Sure, there's room service and wake up calls, and little mints under your pillow, but when it comes right down to it, what makes or breaks a night in a hotel is the bed.
Brad Wilson is general manager of W New York, the first in a new line of boutique hotels run by Starwood Hotels and Resorts, owner of the Westin and Sheraton chains. One of the hottest new concepts to hit the hospitality industry in the last decade, boutique hotels are typically small, intimate establishments, heavy on style and unique amenities, like queen-sized beds piled high with billowy down comforters and pillows.
The CD alarm clocks are standard in all W New York hotel rooms, which start at about $250. You can select your own CD from a music library in the lobby, a space that radically departs from the oriental-rug and marble formality of many upscale hotel reception areas. The two-story, 4200 square foot lobby here is light and airy, with lots of blonde wood and natural fabrics. Transluscent panels of Japanese glass embedded with ginko leaves filter soft, southern light into the room which its designer David Rockwell, the man responsible for the look of Planet Hollywood, called an urban oasis.
The boutique hotel industry was born in the early eighties, not far from here in the Morgans, one of several properties owned by entrepreneur Ian Schraeger, creator of New York's legendary disco, Studio 54. While Schraeger's hotels are chic, stylish and very successful, they offer little for the modern business traveler in way of amenities like meeting space and business centers. W New York promises to bridge this gap, says Kathryn Potter, a spokesperson for the American Hotel and Motel Association.
Like low-fat, non-dairy, gourmet meals at Heartbeat, the hotel's restaurant, or perhaps surfing the Net and checking your e-mail on Web TV up in your room. Rooms can also be equipped with fax machines, scanners, copiers, whatever. I was assured by the kid who carried the bags up to my complimentary room that room sevice could fetch me a bowl of yellow M&M's, if that's what I had a hankering for.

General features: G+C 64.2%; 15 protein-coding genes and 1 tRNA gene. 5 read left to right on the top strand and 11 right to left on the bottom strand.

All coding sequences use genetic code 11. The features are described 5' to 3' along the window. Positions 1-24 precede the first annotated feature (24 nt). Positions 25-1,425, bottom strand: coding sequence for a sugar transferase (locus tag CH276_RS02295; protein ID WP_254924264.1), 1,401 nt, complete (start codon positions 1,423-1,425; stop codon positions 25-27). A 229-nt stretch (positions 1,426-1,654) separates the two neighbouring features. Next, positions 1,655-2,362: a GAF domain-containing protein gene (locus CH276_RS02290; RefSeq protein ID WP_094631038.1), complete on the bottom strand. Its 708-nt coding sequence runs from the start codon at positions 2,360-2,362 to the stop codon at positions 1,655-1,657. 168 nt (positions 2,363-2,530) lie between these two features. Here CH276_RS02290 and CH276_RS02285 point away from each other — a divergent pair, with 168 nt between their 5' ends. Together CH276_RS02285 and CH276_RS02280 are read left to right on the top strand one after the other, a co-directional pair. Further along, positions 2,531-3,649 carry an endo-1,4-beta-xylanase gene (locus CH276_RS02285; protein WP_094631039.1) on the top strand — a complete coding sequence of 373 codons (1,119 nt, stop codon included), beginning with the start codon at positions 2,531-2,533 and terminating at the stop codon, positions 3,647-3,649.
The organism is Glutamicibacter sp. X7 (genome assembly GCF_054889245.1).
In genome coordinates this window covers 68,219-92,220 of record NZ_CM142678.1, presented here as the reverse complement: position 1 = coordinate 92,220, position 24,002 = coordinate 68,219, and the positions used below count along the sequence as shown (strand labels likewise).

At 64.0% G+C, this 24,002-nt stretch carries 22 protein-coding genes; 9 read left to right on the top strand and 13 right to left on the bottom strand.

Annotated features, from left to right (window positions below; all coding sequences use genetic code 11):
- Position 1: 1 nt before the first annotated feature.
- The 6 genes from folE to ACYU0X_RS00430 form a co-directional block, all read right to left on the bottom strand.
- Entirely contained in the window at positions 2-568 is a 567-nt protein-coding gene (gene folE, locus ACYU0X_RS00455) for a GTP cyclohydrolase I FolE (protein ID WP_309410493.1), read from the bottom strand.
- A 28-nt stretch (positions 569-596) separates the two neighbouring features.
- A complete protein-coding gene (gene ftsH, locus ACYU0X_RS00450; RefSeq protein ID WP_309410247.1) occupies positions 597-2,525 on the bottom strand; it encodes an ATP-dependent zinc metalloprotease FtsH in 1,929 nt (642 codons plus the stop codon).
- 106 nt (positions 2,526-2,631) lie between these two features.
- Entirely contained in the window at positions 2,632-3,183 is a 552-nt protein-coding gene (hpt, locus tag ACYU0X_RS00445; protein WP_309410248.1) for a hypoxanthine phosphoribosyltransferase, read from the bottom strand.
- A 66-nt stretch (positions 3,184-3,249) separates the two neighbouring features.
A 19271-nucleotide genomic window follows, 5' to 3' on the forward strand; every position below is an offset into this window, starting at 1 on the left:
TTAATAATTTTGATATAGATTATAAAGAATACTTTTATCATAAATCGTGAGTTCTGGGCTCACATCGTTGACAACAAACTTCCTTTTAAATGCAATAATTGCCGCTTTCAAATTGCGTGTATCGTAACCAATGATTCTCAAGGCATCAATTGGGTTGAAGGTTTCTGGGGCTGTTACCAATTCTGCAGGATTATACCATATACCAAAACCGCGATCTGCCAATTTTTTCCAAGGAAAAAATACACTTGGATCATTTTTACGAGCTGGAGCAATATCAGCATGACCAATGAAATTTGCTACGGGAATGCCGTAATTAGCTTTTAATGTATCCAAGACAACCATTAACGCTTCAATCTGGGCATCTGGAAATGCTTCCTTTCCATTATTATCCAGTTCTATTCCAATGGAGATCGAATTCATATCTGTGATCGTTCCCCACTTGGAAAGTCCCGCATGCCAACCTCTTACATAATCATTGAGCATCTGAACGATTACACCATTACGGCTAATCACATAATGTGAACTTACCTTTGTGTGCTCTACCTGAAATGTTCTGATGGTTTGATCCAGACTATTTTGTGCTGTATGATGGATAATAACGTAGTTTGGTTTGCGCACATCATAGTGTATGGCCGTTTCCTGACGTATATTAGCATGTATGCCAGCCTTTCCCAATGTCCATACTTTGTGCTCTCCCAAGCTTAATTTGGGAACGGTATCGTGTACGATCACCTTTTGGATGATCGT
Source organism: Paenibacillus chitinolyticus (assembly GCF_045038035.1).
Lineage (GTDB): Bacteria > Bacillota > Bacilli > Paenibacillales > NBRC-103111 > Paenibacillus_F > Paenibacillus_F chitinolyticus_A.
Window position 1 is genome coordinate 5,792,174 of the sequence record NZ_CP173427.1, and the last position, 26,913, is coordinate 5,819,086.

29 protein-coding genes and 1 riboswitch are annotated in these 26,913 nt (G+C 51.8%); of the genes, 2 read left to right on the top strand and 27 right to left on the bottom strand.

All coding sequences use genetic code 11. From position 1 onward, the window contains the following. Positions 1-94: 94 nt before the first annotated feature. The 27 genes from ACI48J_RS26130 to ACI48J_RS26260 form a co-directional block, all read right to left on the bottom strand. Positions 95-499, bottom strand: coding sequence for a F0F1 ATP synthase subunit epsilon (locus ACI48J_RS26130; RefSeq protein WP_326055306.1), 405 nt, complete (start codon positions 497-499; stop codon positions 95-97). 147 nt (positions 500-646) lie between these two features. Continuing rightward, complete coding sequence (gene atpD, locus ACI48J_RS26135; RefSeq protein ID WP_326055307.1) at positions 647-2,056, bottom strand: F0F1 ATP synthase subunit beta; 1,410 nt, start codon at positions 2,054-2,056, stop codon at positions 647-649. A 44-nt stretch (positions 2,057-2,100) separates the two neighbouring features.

I opted instead for a Javanese lulur, a $150 rubdown with fragrant oils and spices in the hotel's spa, courtesy of massage therapist Carrie Cummings.
Starwood Hotels' management anticipates this sort of pampering will appeal to a hip, creative clientel -- business travelers in their thirties and forties, from the fashion and advertising industries. But marketing director Diane Briskin admits it's gonna take more than the latest trend in interior design to attract that holiest of holies in the hospitality biz -- the repeat customer.
It's an idea that's catching on. In addition to Starwood, there are at least a half-dozen or so smaller hotel management companies out there with boutique properties in major markets like San Francisco, L.A., and Seattle, with even more on the way in Chicago, D.C., and Boston. So the next time you're on the road and somebody asks:
"Are you hep to the jive."
Just show 'em your room key.
In New York, I'm Tom Verde for the Savvy Traveler
For More Information:
W New York
Other Boutique Hotels:
W is just one of dozens of boutique hotels to have opened in recent years. From San Francisco's colorful and funky Hotel Triton (where doormen summon you a cab by blowing into conch shells; see Kimpton Group below) to the intimate but stately Hotel Wales on New York's upper west side (see Unique Hotels below), there are numerous boutique hotels out there for every taste.
Ian Schrager Hotels:
Ian Schrager, of Studio 54 fame, pioneered the modern boutique hotel phenomenon in the early eighties with the renovated Morgans Hotel in midtown Manhattan. For information on the Morgans and Schrager's other properties call 212-764-5500.
The Kimpton Group
One of 24 properties run by the San Francisco-based Kimptom Group. For complete list of their hotels, visit their Web site at www.kimptongroup.com.
Unique Hotels and Resorts
Unique runs a half dozen or so boutique hotels in New York, California and the Caribbean. For information and reservations, contact Unique toll free at 877-847-4444 or visit their Web site at uniquehotels.com.
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